Resolved, That a committee representing the American Federation of Labor be accorded the privilege of presenting labor's point of view relating to the provisions of reciprocal trade agreements affecting labor before said agreements are negotiated and ratified.

Mr. JENKINS. I wish also to insert a copy of a letter written by Mr. Green on August 2, 1938, which appears on pages 1369 and 1370 of volume 2 of the hearings before the Ways and Means Committee of the House of Representatives in 1940:

[P. 1369 of vol. 2 of hearings on H. J. Res. 407, Reciprocal Trade Treaties)

AUGUST 2, 1938. Mr. I. M. ORNBURN, Secretary, Union Label Trades Department,

American Federation of Labor, Washington, D. O. DEAR SIR AND BROTHER : Because I fear a wrong impression may have been made by the press statement which was issued by the publicity department of the American Federation of Labor relating to the exportation of lumber and logs from the Northwest section of our country I deemed it advisable to transmit to you this communication.

There has been no change whatever in the position of the American Federation of Labor toward the policy pursued by the State Department in its policy of negotiating reciprocal trade agreements. We entertain the definite opinion in the negotiation of reciprocal trade agreements that the economical and industrial interests of the workers employed in all industries and particularly in those which suffer most from the importation of goods from abroad should be properly and adequately protected.

I assure you that the American Federation of Labor is deeply interested in the work of the committee, of which you are chairman, and in the presentation of the position of the American Federation of Labor to the representatives of the State Department engaged in negotiating reciprocal trade agreements, the efforts of your committee will be given the support and assistance of the American Federation of Labor. Very truly yours,


President, American Federation of Labor. Mr. JENKINS. The following is a list of unions affiliated with the American Federation of Labor which were recorded in the 1940 hearings as being opposed to the further extension of reciprocal trade treaties:

National and international unions, affiliated with the American Federation of Labor, the membership of which are affected by the importation of competitive products of workers in foreign nations.

Boot and Shoe Workers Union.
American Flint Glass Workers Union.
National Brotherhood of Operative Potters.
Glass Bottle Blowers Association.
Window Glass Cutters League.
International Typographical Union.
International Printing Pressmen and Assistants' Union.

International Photo-Engravers Union.
Stereotypers and Electrotypers Union.
International Brotherhood of Bookbinders.
Cigar Makers International Union.
United Hatters, Cap, and Millinery Workers Union.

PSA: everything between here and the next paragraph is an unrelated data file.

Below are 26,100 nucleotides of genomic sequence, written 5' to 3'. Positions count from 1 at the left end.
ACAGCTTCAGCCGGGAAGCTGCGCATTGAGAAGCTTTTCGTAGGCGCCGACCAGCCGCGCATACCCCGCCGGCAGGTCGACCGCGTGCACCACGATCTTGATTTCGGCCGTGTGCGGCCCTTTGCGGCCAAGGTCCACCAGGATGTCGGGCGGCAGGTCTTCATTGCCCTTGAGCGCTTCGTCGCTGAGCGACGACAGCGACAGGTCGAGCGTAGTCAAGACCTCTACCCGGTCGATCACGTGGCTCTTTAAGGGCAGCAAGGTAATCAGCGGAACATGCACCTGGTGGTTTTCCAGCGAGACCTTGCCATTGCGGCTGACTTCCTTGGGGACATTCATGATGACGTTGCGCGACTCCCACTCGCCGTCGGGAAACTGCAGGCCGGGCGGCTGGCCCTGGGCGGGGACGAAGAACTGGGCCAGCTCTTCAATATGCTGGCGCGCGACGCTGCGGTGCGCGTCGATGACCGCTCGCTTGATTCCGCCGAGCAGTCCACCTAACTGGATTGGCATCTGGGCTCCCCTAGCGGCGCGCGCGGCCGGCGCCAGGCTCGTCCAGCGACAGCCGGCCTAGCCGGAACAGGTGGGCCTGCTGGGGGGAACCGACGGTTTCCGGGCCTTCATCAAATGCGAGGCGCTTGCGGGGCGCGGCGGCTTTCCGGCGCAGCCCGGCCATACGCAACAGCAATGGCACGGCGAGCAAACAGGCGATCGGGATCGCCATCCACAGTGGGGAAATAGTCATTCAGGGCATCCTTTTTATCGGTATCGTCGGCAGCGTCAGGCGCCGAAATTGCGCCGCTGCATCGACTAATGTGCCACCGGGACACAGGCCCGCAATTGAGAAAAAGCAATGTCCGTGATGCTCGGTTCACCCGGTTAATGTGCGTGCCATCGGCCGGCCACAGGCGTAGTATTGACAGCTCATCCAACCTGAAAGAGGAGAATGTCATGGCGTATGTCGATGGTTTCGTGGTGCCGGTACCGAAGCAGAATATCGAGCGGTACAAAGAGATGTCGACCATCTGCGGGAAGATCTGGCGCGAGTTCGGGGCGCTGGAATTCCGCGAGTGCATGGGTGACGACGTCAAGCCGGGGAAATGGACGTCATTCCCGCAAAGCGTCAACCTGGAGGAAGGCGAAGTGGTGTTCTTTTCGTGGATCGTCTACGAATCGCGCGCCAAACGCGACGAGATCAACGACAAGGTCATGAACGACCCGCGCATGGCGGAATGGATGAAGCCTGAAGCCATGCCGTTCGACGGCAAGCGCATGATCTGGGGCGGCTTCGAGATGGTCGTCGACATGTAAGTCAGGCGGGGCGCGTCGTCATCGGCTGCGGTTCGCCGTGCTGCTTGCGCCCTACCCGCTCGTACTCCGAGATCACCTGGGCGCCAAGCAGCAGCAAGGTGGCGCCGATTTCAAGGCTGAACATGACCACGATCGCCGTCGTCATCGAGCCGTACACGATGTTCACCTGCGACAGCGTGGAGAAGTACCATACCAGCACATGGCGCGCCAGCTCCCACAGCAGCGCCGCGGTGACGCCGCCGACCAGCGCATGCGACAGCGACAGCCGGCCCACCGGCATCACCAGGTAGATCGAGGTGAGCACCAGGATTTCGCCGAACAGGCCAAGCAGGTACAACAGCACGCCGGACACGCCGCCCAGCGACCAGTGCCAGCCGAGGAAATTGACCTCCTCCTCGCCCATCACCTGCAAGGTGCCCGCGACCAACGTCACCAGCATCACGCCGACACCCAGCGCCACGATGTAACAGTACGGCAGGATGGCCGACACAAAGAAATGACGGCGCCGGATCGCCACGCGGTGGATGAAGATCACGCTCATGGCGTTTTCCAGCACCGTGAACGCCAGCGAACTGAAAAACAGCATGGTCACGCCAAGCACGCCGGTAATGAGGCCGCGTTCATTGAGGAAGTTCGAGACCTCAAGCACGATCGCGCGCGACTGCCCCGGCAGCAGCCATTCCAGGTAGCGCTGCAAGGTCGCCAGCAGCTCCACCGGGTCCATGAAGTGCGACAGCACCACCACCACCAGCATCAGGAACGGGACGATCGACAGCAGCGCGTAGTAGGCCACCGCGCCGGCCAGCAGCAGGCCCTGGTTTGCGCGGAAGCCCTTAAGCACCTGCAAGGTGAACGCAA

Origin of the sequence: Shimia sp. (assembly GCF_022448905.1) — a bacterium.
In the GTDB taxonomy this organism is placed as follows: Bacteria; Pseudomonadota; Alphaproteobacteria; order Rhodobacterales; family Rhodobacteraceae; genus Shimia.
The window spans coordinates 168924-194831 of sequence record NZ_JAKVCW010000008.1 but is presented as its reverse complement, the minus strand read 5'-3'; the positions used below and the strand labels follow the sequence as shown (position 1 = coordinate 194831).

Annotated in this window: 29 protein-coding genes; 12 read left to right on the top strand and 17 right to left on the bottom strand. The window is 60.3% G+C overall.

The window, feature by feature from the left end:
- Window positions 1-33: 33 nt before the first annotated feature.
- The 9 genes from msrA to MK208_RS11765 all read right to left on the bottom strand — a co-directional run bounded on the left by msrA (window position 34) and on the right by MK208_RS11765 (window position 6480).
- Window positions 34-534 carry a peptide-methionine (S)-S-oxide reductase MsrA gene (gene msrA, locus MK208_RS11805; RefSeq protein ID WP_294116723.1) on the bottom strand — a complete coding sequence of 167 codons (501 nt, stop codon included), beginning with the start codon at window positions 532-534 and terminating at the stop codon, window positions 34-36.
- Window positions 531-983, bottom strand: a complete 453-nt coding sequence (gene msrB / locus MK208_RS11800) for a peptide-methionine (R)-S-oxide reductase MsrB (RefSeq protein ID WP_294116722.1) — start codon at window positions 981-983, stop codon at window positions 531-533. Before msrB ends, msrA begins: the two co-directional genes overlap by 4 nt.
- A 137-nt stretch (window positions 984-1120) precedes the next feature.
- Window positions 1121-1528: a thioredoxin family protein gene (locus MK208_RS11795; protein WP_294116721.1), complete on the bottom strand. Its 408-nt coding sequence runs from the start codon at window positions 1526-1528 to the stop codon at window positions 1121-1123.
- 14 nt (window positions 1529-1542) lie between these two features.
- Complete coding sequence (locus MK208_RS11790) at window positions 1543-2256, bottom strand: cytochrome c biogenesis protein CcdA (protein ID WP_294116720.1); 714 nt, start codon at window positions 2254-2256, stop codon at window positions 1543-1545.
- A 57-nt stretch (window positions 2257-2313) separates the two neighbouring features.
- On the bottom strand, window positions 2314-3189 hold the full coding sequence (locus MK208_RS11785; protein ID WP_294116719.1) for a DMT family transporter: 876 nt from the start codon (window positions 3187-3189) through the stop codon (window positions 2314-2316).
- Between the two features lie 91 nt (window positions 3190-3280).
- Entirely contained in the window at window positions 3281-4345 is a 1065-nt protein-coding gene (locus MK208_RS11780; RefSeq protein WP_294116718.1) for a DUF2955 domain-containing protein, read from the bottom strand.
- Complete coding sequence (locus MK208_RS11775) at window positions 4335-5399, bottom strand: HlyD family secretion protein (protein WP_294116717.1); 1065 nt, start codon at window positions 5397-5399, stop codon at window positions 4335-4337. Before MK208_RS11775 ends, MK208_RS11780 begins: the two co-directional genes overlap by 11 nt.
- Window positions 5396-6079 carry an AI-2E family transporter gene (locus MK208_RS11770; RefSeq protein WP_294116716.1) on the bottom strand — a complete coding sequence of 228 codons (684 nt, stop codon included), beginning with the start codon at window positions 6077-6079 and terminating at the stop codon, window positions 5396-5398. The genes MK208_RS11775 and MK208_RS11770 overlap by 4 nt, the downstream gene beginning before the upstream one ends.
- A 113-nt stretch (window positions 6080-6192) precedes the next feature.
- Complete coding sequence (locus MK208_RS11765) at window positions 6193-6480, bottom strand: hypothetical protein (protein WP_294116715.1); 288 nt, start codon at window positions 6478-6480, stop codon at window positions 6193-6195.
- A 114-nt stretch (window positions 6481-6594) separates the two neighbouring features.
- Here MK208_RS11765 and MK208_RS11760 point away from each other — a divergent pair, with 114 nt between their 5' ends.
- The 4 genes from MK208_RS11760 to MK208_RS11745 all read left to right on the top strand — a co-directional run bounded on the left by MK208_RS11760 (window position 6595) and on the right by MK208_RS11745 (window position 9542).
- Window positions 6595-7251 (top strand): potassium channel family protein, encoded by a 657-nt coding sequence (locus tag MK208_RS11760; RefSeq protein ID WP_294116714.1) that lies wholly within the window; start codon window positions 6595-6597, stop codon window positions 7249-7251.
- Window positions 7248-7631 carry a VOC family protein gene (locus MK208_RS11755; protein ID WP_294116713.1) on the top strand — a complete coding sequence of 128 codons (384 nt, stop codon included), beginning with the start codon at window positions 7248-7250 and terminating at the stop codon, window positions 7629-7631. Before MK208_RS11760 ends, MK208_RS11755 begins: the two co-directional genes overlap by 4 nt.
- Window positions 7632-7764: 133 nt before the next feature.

Painters, Decorators, and Paper Hangers.
United Brotherhood of Carpenters and Joiners.
International Union of United Brewery Workers.
Amalgamaied Meat Cutters and Butcher Workmen.
United Brick and Clay Workers of America.
Bricklayers, Masons, and Plasterers.
International Association of Marbie, Slate, and Stone Polishers.
International Wood Carvers Association of North America.
Coopers' International Union of North America.
International Brotherhood of Paper Makers.
International Brotherhood of Pulp, Sulphite, and Paper Mill Workers.
United Leather Workers International Union.
Metal Polishers, Buffers, Platers, and Helpers International Union.
Lithographers' International Protective and Beneficial Association.
Wall Paper Craftsinen and Workers of North America.

American Wire Weavers Protective Association.
The membership of these organizations, 1939, more than 1,500,000.

Among unions directly affiliated with the American Federation of Labor whose membership are also seriously affected are those employed in aluminum, cement, lace, distillery, and other industries.

The metal trades department of the American Federation of Labor, through its president, John Frey, appeared at the hearing on the British trade treaty and opposed any reductions on items in which members of unions in the metal trades department were employed.

Mr. JENKINS. I wish also to insert in the record at this point a table showing exports and imports and also a statement made by Mr. James M. Duffy at the former hearing before this committee.

(The table is as follows:)

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Mr. COOPER. Please state your name, address, and the capacity in which you appear.

Mr. DUFFY. My name is James M. Duffy, East Liverpool, Ohio, representing the
National Brotherhood of Operative Potters and the American Wage Earners'
Protective Conference.

Mr. COOPER. About how much time do you want?
Mr. DUFFY. Ten minutes at most.

Mr. COOPER. Without objection, you are recognized to proceed for 10 minutes without interruption.

Mr DUFFY. Mr. Chairman and gentlemen of the committee, in appearing before you today I am presenting the views of the officers and members of the National Brotherhood of Operative Potters, representing some 96 percent of the workers